• These partners can syndicate your physician-focused videos, PDFs, polls and other resources, and they can often supplement your content or even help you with production.

To recap, physicians are still the most influential sources of information for patients, and they are now fully engaged online.  There are now many ways for hospitals to strengthen their relationships with physicians in ways that reflect their needs, save them time and money, and ultimately wins your hospital more business and improves outcomes for your patient population.

Is your hospital already focused on marketing to physicians? Or is your competitor?

Ian Orekondy is Director of Digital Media at UBM Medica, building custom marketing programs for hospitals and pharmaceutical brands. He also blogs at http://searchandsocialmedia.com, and you can connect with him on Twitter @iano1000. Use hashtag #hospitalmarketing.

Healthcare Marketing: 7 Social Media Time Wasters

We sometimes spend a lot of time on things that aren’t productive.  Eliminating those things will help us optimize our time and efforts. 

As healthcare marketers there’s never enough time to get everything accomplished and our to do lists seem to grow longer and longer as demands in our time increase.  And now enter social media and the pressure for our hospital or healthcare organization to have presence and be active on social networking sites.  Pamela Vaughn posted “7 Social Media Time-Sucks to Eliminate Today” on blog.hugspot.com.  If we heed her advice it will eliminate some time that is commonly wasted doing social media marketing.

In inbound marketing, we talk a lot about optimization — optimizing your content for search engines, optimizing your website for lead generation, optimizing your social media presence. But another very important thing inbound marketers must optimize is time. Yes, compared to outbound marketing, inbound marketing saves money and is much more effective. But you also need to put the time in.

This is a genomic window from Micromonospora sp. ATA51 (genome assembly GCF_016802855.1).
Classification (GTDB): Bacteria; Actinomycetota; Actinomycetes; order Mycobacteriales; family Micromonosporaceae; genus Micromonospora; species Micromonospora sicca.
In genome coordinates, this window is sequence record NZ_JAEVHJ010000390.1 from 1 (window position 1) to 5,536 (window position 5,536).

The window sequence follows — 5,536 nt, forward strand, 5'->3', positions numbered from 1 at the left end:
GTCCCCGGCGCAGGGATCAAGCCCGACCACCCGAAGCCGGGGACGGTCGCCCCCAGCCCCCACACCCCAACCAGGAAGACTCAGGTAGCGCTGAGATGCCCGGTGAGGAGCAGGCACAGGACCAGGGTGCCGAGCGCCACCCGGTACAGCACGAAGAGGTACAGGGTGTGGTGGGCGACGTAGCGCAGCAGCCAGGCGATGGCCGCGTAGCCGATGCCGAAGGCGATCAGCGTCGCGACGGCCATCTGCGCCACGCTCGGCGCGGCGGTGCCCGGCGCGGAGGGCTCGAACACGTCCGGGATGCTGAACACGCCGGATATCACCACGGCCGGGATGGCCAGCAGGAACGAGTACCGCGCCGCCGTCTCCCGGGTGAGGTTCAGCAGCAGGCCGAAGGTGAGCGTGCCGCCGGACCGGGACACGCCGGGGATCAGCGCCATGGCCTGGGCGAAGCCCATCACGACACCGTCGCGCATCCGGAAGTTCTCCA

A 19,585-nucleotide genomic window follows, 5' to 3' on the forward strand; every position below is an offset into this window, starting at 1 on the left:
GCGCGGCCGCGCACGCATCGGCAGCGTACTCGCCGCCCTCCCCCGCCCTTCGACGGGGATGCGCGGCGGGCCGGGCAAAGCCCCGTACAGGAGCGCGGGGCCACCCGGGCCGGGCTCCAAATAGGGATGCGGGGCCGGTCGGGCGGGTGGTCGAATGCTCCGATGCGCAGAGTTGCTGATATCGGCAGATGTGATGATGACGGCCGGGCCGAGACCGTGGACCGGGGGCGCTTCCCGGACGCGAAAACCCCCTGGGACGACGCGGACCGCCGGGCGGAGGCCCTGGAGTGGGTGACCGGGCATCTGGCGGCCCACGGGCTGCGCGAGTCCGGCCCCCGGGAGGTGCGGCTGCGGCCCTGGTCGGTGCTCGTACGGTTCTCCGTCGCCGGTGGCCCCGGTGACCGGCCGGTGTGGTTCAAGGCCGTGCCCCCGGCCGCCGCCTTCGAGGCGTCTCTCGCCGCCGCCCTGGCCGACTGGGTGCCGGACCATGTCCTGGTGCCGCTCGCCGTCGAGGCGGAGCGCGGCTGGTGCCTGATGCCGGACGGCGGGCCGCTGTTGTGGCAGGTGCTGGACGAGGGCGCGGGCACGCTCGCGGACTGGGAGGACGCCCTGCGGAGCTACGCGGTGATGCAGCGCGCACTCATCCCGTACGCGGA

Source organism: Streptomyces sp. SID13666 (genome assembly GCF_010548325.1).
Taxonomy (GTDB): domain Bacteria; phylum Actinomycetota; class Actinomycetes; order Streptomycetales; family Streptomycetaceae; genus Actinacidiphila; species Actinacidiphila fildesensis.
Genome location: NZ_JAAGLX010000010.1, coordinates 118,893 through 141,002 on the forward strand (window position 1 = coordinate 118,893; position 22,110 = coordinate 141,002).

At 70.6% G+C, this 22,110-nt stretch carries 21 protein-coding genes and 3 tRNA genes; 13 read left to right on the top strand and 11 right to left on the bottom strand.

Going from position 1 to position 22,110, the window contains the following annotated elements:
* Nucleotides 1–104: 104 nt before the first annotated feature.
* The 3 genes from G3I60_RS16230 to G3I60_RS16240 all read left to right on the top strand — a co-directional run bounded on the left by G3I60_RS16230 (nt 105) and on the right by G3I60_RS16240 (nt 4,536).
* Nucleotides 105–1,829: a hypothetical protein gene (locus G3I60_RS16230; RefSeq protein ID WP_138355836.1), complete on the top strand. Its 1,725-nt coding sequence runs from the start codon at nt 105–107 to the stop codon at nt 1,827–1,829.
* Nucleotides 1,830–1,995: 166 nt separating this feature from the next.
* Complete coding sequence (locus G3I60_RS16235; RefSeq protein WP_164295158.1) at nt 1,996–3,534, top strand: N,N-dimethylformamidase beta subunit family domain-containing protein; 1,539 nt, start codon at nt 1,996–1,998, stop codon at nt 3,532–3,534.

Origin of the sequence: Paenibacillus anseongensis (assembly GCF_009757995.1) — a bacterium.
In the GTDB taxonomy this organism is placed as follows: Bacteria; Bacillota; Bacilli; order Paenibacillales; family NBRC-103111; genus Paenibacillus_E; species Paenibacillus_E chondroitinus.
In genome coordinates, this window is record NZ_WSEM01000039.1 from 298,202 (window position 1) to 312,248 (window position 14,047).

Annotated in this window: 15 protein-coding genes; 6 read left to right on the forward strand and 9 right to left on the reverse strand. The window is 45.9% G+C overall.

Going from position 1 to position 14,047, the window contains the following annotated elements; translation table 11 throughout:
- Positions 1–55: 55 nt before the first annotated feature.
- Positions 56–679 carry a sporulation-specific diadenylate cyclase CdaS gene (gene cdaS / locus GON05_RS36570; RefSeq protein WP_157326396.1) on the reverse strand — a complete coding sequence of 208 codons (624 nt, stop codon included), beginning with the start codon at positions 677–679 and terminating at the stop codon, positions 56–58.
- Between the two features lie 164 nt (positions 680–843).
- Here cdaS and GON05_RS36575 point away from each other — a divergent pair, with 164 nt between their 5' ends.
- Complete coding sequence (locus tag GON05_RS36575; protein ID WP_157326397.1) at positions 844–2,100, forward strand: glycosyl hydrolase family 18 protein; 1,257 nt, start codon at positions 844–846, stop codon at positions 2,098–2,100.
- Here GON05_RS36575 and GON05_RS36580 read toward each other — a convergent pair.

However, marketers often spend too much time on strategies and tactics that don’t make any real impact, particularly in social media. Don’t waste your precious marketing time on things that aren’t worth your time. Avoid the following 7 social media time-sucks at all costs.

7 Social Media Time-Sucks to Avoid

1. Stop feeding the trolls. On the internet, trolls are people who make it their mission to disrupt online discussions (whether it’s on a forum, in a blog post’s comments section, in a social network, etc.) with the goal of provoking an emotional response. Often, their comments are off-topic, inflammatory, and disruptive to the conversation. In general, don’t waste your time on them; it’s often better to ignore their remarks than try to reason with them. Do your best to recognize trolls, take a deep breath, and move on. If you perceive someone as a troll, chances are your other readers will, too, so don’t worry about trolls negatively impacting your brand if you ignore them.

2. Stop maintaining multiple accounts on one social network. You have one Twitter account for customer service, another for marketing, and yet another for Sales. Your Facebook presence is also spread out across multiple Pages. There are some cases when more than one account makes sense, but be reasonable. Consolidating your presence into one account will save you the time of maintaining multiple accounts, help you attract more followers, and centralize your web presence. You can always have multiple contributors/administrators for one account if you want representatives from multiple departments to be involved.

3. Stop spending time on social networks your target customers don’t populate. It’s an unnecessary time-suck to maintain a presence on every single social network that crops up. Before you sign up for a social media account, conduct research to determine if your target customers even congregate there. Furthermore, adjust the amount of time you spend on each social network accordingly. It doesn’t matter if Facebook, Twitter, and LinkedIn are the most popular social networks overall. If your target audience spends more time on a niche social media platform specific to your industry than they do on a ‘popular’ one like Facebook, spend more of your time there, too.

4. Stop tracking useless metrics. At the end of the day, it’s all about sales. While there are definitely metrics that can be good indicators of revenue and sales, there are some that just generally don’t matter. In social media, these metrics include your number of fans and followers. Rather than obsessing over these useless metrics, measure social media traffic, leads, and customers instead.